When Tracy Basden was just 18 years old, she became the head of her household. With the death of both of her parents and becoming her younger brother’s legal guardian, she found herself overwhelmed with the enormous level of responsibility thrust upon her at such a young age. 

Tracy told us her story at the closing general session of the annual NAILBA conference held last week in Florida. She bravely addressed the audience and spoke about losing her mom when Tracy was four and losing her dad when she was just 18. After her father passed, Tracy became a single parent overnight, working two jobs, trying to get a college degree and taking care of a household and her younger brother.

But that didn’t stop Tracy’s educational aspirations. As she told the conference attendees Friday, her dad had always stressed the importance of a good education. Since her father’s life insurance policy provided only enough funds to cover funeral expenses, Tracy decided to sell her father’s house to pay for college and other expenses. But it didn’t cover everything.

Tracy found herself racking up student loan debt in 2008 when she got a call from Life Happens. They informed her that she was the winner of a $5,000 scholarship from the organization’s Life Lessons Scholarship Program

“I cried,” Tracy said. “Can this really be happening to me? It meant I could continue with my college degree. The scholarship not only helped with my education, it also led me to self-healing.”

Tracy received a much-deserved standing ovation at the end of her speech. She represents just one student who has had to deal with very adult situations before many others her age ever do. She’s just one student struggling with financing their education due to the loss of one or both parents. She’s just one student trying to make a better life for herself against all odds.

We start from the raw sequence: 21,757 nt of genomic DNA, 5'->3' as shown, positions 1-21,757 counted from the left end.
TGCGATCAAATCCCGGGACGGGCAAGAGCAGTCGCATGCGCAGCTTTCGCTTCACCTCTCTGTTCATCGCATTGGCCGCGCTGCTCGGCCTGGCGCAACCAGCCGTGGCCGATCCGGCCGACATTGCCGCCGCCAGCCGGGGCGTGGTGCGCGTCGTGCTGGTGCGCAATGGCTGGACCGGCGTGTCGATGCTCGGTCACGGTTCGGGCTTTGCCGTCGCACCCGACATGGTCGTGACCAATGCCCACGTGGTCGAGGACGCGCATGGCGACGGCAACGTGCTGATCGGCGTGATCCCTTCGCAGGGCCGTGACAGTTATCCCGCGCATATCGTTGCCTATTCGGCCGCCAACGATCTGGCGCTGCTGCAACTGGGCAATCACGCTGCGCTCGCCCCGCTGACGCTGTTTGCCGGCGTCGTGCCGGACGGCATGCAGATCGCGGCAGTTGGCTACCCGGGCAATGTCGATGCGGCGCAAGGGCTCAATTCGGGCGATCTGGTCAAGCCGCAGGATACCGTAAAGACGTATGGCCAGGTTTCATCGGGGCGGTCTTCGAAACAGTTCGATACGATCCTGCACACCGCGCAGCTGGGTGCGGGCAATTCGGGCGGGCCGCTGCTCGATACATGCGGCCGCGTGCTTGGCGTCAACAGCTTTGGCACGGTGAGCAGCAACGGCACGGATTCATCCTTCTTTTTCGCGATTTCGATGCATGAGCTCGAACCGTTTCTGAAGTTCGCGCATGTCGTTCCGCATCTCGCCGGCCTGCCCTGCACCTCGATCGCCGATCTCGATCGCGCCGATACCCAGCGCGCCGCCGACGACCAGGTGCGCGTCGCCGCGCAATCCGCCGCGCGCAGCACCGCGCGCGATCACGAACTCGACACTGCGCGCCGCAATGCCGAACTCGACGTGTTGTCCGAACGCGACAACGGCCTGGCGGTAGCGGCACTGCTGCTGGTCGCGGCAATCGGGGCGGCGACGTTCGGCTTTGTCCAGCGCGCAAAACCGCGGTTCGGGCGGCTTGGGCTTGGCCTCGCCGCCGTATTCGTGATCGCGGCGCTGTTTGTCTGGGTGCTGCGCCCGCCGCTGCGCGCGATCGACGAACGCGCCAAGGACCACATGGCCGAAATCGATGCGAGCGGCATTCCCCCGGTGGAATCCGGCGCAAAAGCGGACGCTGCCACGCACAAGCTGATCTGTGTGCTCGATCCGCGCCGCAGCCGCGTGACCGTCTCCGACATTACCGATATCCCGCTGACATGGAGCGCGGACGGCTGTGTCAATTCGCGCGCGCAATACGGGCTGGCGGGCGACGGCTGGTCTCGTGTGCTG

Tracy is now employed as an advanced general medicine nurse, is married and has a house of her own.

I truly feel strongly about the great things Life Happens is doing for others, but also for the life insurance industry itself. I was a judge for last year’s Life Lessons Scholarships and it was one of the most emotional things I’ve ever done. There are thousands of people like Tracy out there who need help after the passing of one or both parents. Hers is not the only story.

I doubt anyone at NAILBA’s closing session will forget Tracy or her story. Let’s never forget the organization that helped her get to where she is today. 

For more of our coverage of NAILBA 33, go here.